Peace Boat is excited to be taking an active role in organizing events around this year’s United Nations World Oceans Day. Since its inception in 2008, UN World Oceans Day (8 June) celebrates the ocean and its importance to the planet and our lives, while raising awareness about the many threats it faces. As the challenges to the ocean continue to grow, so does the need for novel solutions and the people driving them. 

The theme of UN World Oceans Day 2020 is “Innovation for a Sustainable Ocean.” Innovation – relating to the introduction of new methods, ideas, or products – is a dynamic term, and one that is fundamentally filled with hope. This year, the UN World Oceans Day celebration will take place as a virtual event produced in partnership with Oceanic Global.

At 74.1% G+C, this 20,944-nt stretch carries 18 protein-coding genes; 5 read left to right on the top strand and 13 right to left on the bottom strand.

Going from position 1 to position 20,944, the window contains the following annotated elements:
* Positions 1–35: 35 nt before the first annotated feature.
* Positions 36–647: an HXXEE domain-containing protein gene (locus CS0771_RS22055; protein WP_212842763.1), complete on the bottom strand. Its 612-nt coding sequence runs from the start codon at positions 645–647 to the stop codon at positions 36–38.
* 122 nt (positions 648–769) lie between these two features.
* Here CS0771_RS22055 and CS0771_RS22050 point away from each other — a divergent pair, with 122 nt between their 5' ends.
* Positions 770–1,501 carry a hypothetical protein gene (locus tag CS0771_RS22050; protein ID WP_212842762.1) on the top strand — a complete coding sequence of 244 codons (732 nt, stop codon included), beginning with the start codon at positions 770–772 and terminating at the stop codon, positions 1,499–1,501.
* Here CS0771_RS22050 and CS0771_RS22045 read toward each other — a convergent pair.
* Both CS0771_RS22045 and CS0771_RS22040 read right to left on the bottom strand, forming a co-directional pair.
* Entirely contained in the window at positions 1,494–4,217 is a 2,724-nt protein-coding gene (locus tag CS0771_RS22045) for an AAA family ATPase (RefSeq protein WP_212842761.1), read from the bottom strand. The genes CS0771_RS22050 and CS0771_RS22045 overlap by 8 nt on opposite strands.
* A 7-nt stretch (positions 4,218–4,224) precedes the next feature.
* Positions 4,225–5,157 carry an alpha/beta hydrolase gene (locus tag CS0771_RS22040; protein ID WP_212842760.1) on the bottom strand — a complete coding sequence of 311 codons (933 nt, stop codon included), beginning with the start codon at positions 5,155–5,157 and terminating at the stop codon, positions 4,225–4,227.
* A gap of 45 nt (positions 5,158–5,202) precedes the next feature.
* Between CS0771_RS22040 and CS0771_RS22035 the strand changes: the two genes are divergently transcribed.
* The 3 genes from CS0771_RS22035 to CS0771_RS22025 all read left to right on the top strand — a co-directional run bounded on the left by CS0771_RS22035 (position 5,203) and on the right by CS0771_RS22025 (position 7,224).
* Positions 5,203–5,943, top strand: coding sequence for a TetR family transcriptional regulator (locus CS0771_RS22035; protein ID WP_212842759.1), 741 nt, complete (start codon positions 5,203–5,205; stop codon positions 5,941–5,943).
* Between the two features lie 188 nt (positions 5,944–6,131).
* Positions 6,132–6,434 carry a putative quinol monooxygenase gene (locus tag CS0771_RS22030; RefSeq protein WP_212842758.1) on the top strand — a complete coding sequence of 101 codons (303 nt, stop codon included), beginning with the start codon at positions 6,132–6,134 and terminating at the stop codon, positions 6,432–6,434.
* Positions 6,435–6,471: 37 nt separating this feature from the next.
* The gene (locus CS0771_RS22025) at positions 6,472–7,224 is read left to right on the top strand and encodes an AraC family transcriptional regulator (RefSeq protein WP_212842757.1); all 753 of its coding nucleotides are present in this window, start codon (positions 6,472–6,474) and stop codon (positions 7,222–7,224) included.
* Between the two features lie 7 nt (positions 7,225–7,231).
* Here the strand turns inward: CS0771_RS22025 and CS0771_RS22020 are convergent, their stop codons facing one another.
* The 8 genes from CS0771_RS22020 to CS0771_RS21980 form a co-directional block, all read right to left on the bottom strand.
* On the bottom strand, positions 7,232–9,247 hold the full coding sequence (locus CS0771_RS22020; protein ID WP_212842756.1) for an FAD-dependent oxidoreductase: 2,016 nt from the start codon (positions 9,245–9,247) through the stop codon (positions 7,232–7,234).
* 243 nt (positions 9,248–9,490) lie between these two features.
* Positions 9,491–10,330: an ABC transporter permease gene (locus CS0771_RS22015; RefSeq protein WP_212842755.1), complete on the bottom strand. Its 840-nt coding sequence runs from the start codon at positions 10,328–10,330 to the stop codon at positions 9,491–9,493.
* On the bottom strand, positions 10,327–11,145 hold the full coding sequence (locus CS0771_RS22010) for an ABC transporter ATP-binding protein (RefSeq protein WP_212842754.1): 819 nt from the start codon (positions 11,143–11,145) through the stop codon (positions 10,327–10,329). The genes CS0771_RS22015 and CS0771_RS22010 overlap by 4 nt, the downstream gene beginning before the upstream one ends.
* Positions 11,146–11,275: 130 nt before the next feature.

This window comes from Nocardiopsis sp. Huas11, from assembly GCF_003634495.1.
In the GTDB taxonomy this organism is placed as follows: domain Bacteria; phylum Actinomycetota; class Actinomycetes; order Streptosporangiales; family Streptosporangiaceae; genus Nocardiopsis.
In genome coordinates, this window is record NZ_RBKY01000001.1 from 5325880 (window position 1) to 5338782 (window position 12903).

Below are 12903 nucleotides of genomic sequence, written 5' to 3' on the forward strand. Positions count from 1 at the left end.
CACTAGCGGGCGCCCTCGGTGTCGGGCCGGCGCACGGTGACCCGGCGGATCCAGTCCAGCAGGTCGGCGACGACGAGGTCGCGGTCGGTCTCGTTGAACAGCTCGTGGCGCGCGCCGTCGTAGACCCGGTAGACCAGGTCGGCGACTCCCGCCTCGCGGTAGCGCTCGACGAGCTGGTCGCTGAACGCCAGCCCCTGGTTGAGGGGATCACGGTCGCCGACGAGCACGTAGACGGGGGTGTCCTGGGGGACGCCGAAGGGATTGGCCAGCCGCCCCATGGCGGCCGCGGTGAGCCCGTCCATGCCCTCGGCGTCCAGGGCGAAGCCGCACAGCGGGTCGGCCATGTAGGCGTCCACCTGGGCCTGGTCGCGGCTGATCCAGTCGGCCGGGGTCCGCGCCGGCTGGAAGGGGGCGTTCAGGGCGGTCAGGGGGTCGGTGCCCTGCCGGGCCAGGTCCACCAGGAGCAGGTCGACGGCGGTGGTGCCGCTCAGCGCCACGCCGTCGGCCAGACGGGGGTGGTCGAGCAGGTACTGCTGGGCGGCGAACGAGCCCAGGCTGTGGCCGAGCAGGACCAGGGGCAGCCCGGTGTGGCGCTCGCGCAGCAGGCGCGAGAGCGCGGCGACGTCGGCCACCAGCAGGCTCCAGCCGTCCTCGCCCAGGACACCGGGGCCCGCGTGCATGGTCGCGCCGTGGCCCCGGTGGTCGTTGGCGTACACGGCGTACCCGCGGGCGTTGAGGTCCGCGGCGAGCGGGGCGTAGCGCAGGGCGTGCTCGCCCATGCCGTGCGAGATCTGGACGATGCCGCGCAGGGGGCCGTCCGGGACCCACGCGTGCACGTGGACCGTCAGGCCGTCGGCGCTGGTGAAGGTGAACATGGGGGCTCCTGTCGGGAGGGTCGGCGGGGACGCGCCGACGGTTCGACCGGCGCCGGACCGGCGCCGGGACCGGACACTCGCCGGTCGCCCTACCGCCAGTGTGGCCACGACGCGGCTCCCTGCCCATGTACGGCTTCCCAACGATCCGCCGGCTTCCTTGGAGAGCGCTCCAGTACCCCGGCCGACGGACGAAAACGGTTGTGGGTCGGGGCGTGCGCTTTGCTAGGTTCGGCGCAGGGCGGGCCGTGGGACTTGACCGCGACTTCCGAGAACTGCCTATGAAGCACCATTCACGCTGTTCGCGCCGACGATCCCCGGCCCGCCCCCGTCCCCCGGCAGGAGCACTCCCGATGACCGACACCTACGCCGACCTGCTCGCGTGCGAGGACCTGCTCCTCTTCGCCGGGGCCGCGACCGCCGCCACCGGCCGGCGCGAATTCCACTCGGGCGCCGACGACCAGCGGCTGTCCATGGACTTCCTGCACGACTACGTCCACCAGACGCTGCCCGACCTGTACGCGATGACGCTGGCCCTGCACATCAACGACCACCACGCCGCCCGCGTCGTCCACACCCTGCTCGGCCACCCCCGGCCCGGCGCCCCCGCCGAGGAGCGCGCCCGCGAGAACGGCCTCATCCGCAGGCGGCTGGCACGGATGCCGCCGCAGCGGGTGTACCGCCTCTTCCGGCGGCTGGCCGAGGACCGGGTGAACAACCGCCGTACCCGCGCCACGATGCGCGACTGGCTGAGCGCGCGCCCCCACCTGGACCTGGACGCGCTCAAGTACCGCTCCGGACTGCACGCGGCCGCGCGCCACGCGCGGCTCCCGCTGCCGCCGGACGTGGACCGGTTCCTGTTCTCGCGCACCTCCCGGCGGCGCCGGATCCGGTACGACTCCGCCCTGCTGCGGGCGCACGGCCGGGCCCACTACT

The event will shed light on innovations from around the globe in areas of need that are both promising and proven, ones that instill optimism, and ones that have demonstrated the ability to scale effectively. It will also provide a platform to thought leaders of varied backgrounds, who are paving new paths forward for the health of our ocean and our planet as a whole. 

As we continue to raise awareness about innovative solutions for a sustainable ocean, Peace Boat is ready to take its commitment to the next level: create a ship that will embody our message, become a low-carbon cruising model for the industry and be the flagship for climate action around the world.

Ecoship will address climate action via the responsibilities of maritime transport in carbon reduction and in preventing oceans and coastal areas degradation. By integrating a set of innovative technological and managerial solutions, Ecoship will be a showcase for what the industry can do.